Hundreds of Spanish police officers protested outside the interior ministry in Madrid on Saturday to denounce budget cuts and the elimination of benefits, as firecrackers burst into the air.
Like all Spanish civil service employees, police officers are taking the full blow of the austerity measures brought in by Prime Minister Mariano Rajoy's right-wing government in a bid to tackle the debt crisis.
"Police officers can no longer take it," one large banner said amid a sea of officers wearing blue caps and blocking the Paseo de la Castellana, the main avenue running through the centre of the Spanish capital.
"We came to express our anger at the way the government treats us, not only because they have removed Christmas bonuses, but also because they are eliminating our rights," said Fran Estacio, a 33-year-old officer from Valencia, in eastern Spain.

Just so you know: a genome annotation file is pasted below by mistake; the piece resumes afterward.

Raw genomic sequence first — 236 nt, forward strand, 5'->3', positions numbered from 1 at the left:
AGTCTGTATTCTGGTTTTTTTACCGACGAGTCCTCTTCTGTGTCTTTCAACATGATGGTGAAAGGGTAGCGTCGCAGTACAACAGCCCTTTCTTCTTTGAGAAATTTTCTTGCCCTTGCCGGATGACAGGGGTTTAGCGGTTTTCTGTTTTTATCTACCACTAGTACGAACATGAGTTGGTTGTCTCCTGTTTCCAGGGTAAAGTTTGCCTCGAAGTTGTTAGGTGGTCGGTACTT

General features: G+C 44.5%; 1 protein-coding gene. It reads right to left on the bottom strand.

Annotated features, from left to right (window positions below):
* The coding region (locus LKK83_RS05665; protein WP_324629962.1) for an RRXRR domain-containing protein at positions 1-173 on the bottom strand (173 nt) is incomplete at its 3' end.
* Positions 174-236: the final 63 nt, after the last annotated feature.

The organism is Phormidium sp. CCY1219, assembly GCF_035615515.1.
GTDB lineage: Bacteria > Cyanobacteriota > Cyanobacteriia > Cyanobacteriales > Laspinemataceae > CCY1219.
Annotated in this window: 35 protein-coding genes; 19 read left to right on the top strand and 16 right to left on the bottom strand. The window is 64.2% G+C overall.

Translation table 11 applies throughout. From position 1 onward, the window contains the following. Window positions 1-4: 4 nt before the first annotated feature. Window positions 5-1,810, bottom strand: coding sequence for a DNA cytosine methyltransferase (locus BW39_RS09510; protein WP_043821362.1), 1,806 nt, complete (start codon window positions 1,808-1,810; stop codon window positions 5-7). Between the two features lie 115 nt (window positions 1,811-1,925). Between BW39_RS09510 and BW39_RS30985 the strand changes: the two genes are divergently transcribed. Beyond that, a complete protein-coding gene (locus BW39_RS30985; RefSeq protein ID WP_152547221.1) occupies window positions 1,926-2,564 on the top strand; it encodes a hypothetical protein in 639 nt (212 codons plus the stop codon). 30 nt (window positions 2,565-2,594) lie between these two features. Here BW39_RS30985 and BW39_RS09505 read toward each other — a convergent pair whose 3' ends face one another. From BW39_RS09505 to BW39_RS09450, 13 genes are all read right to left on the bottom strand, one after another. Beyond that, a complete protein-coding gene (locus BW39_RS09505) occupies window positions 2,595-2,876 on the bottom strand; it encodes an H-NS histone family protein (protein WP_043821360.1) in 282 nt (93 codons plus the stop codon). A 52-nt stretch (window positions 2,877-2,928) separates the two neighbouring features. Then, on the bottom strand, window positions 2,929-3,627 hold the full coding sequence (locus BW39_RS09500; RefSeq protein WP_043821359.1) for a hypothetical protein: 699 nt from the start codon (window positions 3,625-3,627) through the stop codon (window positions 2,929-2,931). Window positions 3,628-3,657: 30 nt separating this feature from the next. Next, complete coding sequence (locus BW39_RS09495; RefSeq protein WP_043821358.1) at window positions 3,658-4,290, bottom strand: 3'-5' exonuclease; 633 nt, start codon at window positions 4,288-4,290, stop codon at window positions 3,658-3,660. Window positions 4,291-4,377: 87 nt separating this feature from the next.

Starting January 1, he said, they will lose three of the six days of supplementary holidays that police officers are allowed every year, in addition to their regular vacation.
They will also see cuts to their salary during sick leave.
Spain's economy is in recession, with one in four workers unemployed. A heavy debt refinancing burden and high borrowing costs are pushing the country towards seeking a sovereign bailout.
Earlier this month, Rajoy's government unveiled an austerity budget for 2013 despite mass street protests, under pressure from European authorities to cut Spain's deficit and restructure its economy.